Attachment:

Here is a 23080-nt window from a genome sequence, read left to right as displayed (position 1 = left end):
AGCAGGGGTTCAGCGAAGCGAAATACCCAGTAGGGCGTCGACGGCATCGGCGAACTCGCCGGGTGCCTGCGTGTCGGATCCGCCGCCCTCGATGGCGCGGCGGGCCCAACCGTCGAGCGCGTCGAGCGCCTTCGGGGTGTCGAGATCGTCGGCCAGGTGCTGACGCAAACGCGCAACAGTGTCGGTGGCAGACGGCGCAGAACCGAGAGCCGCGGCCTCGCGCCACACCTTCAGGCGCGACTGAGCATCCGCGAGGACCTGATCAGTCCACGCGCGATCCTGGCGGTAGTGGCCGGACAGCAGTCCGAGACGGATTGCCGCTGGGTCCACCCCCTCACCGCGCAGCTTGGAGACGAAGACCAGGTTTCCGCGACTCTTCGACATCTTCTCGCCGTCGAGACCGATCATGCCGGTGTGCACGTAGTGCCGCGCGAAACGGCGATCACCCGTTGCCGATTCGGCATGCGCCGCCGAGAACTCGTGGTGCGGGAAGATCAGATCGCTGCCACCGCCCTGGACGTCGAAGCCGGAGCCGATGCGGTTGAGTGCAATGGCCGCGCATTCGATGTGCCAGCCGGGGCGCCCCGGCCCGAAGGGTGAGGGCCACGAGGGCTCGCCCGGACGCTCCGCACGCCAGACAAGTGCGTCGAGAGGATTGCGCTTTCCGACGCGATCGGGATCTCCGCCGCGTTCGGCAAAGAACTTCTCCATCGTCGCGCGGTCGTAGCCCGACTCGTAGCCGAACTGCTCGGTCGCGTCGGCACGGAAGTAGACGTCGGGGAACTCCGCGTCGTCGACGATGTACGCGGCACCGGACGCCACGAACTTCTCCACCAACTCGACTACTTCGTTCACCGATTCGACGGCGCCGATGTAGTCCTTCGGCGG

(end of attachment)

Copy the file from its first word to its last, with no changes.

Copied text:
Here is a 23080-nt window from a genome sequence, read left to right as displayed (position 1 = left end):
AGCAGGGGTTCAGCGAAGCGAAATACCCAGTAGGGCGTCGACGGCATCGGCGAACTCGCCGGGTGCCTGCGTGTCGGATCCGCCGCCCTCGATGGCGCGGCGGGCCCAACCGTCGAGCGCGTCGAGCGCCTTCGGGGTGTCGAGATCGTCGGCCAGGTGCTGACGCAAACGCGCAACAGTGTCGGTGGCAGACGGCGCAGAACCGAGAGCCGCGGCCTCGCGCCACACCTTCAGGCGCGACTGAGCATCCGCGAGGACCTGATCAGTCCACGCGCGATCCTGGCGGTAGTGGCCGGACAGCAGTCCGAGACGGATTGCCGCTGGGTCCACCCCCTCACCGCGCAGCTTGGAGACGAAGACCAGGTTTCCGCGACTCTTCGACATCTTCTCGCCGTCGAGACCGATCATGCCGGTGTGCACGTAGTGCCGCGCGAAACGGCGATCACCCGTTGCCGATTCGGCATGCGCCGCCGAGAACTCGTGGTGCGGGAAGATCAGATCGCTGCCACCGCCCTGGACGTCGAAGCCGGAGCCGATGCGGTTGAGTGCAATGGCCGCGCATTCGATGTGCCAGCCGGGGCGCCCCGGCCCGAAGGGTGAGGGCCACGAGGGCTCGCCCGGACGCTCCGCACGCCAGACAAGTGCGTCGAGAGGATTGCGCTTTCCGACGCGATCGGGATCTCCGCCGCGTTCGGCAAAGAACTTCTCCATCGTCGCGCGGTCGTAGCCCGACTCGTAGCCGAACTGCTCGGTCGCGTCGGCACGGAAGTAGACGTCGGGGAACTCCGCGTCGTCGACGATGTACGCGGCACCGGACGCCACGAACTTCTCCACCAACTCGACTACTTCGTTCACCGATTCGACGGCGCCGATGTAGTCCTTCGGCGG